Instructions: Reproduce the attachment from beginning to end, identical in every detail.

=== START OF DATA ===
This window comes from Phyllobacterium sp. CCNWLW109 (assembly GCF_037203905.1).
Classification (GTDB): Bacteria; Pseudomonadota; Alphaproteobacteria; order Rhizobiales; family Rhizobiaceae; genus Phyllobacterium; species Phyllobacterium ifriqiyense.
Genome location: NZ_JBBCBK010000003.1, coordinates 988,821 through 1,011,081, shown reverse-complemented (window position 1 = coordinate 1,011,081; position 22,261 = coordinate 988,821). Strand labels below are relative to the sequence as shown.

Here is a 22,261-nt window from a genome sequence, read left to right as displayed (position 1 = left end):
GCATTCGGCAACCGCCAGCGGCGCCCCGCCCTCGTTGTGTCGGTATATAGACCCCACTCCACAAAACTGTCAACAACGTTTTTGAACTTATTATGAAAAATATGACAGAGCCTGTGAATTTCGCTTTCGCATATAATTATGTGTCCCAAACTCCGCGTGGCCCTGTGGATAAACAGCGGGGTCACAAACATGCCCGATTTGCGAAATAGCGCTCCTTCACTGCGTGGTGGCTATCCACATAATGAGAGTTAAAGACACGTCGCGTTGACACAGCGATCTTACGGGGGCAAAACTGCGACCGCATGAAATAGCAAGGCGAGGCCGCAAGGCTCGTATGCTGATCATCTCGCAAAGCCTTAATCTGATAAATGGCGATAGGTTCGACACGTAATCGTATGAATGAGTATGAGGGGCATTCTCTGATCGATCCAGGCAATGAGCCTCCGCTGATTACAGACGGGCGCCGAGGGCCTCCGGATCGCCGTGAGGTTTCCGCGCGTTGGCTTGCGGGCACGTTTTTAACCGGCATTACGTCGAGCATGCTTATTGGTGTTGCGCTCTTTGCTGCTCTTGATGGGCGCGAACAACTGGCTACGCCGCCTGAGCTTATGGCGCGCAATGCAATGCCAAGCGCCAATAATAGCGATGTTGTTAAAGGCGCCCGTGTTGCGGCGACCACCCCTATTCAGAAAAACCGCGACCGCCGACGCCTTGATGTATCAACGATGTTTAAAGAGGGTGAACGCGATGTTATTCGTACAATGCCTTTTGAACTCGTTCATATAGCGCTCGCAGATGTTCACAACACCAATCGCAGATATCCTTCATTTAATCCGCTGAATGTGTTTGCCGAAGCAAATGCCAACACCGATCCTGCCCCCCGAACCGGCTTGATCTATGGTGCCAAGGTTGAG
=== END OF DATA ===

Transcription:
This window comes from Phyllobacterium sp. CCNWLW109 (assembly GCF_037203905.1).
Classification (GTDB): Bacteria; Pseudomonadota; Alphaproteobacteria; order Rhizobiales; family Rhizobiaceae; genus Phyllobacterium; species Phyllobacterium ifriqiyense.
Genome location: NZ_JBBCBK010000003.1, coordinates 988,821 through 1,011,081, shown reverse-complemented (window position 1 = coordinate 1,011,081; position 22,261 = coordinate 988,821). Strand labels below are relative to the sequence as shown.

Here is a 22,261-nt window from a genome sequence, read left to right as displayed (position 1 = left end):
GCATTCGGCAACCGCCAGCGGCGCCCCGCCCTCGTTGTGTCGGTATATAGACCCCACTCCACAAAACTGTCAACAACGTTTTTGAACTTATTATGAAAAATATGACAGAGCCTGTGAATTTCGCTTTCGCATATAATTATGTGTCCCAAACTCCGCGTGGCCCTGTGGATAAACAGCGGGGTCACAAACATGCCCGATTTGCGAAATAGCGCTCCTTCACTGCGTGGTGGCTATCCACATAATGAGAGTTAAAGACACGTCGCGTTGACACAGCGATCTTACGGGGGCAAAACTGCGACCGCATGAAATAGCAAGGCGAGGCCGCAAGGCTCGTATGCTGATCATCTCGCAAAGCCTTAATCTGATAAATGGCGATAGGTTCGACACGTAATCGTATGAATGAGTATGAGGGGCATTCTCTGATCGATCCAGGCAATGAGCCTCCGCTGATTACAGACGGGCGCCGAGGGCCTCCGGATCGCCGTGAGGTTTCCGCGCGTTGGCTTGCGGGCACGTTTTTAACCGGCATTACGTCGAGCATGCTTATTGGTGTTGCGCTCTTTGCTGCTCTTGATGGGCGCGAACAACTGGCTACGCCGCCTGAGCTTATGGCGCGCAATGCAATGCCAAGCGCCAATAATAGCGATGTTGTTAAAGGCGCCCGTGTTGCGGCGACCACCCCTATTCAGAAAAACCGCGACCGCCGACGCCTTGATGTATCAACGATGTTTAAAGAGGGTGAACGCGATGTTATTCGTACAATGCCTTTTGAACTCGTTCATATAGCGCTCGCAGATGTTCACAACACCAATCGCAGATATCCTTCATTTAATCCGCTGAATGTGTTTGCCGAAGCAAATGCCAACACCGATCCTGCCCCCCGAACCGGCTTGATCTATGGTGCCAAGGTTGAG